Technology has radically changed the world of business. It has also affected the recruitment industry and traditional recruitment agencies face a limited future unless they embrace the changes that are being driven by technology.

Grant Lloyd, managing director at Softline Pastel, a member of the Softline and Sage Group plc, says there are several factors that are leading to a situation where many companies are re-evaluating the way that they recruit employees.

He adds that Pastel People Placements, the specialist recruitment division within Softline Pastel, is of the opinion that internal recruitment is often more cost-effective than using a recruitment agency. Traditional recruitment agencies charge a placement fee calculated between 15% and 17% of the new employee’s annual total cost to company (TCC). If the job carries a R400 000 annual cost to the company and the recruitment agency charges a 17% placement fee the agency’s placement fee amounts to R68 000.

“In these times, most companies would consider that expensive. But to be fair, although it appears to be easy money, people recruitment and placement is an unforgiving, demanding task and the product is unpredictable. Selling tangible products is considerably easier than promoting human capital.”

Networking has never been as easy as it is today and Lloyd points out that social networking sites such as Twitter and Facebook are being increasingly used by candidates looking to change jobs or gain entry to a new field of business.

“The conventional recruitment agencies need to monitor these trends and make use of them,” says Lloyd. “Today’s successful companies have out-of-the-box thinkers and use technology to look forward and take advantage of opportunities.”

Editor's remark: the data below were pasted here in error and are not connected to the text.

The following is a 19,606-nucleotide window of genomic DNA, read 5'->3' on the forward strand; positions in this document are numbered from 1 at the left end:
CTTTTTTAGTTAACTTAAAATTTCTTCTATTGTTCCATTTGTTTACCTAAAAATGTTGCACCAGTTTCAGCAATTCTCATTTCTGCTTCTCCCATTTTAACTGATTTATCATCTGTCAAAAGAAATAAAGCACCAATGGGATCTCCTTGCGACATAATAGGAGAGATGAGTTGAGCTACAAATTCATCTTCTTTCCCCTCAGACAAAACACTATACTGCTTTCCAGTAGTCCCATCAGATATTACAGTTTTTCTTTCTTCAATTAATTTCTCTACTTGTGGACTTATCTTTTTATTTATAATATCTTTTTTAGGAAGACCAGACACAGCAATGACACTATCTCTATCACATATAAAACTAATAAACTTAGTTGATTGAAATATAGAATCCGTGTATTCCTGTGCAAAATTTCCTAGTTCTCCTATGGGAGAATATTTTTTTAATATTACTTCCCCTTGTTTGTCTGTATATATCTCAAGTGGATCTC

He points out that many companies with websites now have a dedicated careers section which enables job-seekers to apply directly via the website for various positions that the company has open. With an effective, competent HR section, companies can save considerable recruitment charges, provided they have the necessary recruitment skills and tools.

“Practical testing of candidates in software competency and skills levels, both in theory and in practice should be part of any company’s recruitment drive. The base for all of this is getting the balance right between theory, academic experience and software proficiency. Candidates with only practical experience rely on software to do it all for them. A combination of academic prowess and practical competency is the best option.”

Predictive Index (PI) testing, which examines potential employee personality, character, traits and culture fit, is also important,” says Lloyd.

“Areas that add value in in-house recruitment are workshops that test commuinication skills, comprehension, life skills, interactive skills and general knowledge. Patience levels, people tolerance and personal interaction skills are also important in correct candidate selection.”

Recruiting correctly first time must be the ongoing goal because making the wrong selection is invariably costly. Lloyd adds that it is also just as critical for companies to retain good employees.

Most in-house recruitment companies lack proper screening tools. One-on-one interviews are not sufficient to determine if the job-seeker is a good fit for the specific job or the company. As long as recruitment agencies are keeping abreast of technology trends and add value to companies by ensuring that they put forward the most suitable candidate, and retain the candidate for the long term, there will most definitely be a future for external recruitment agencies.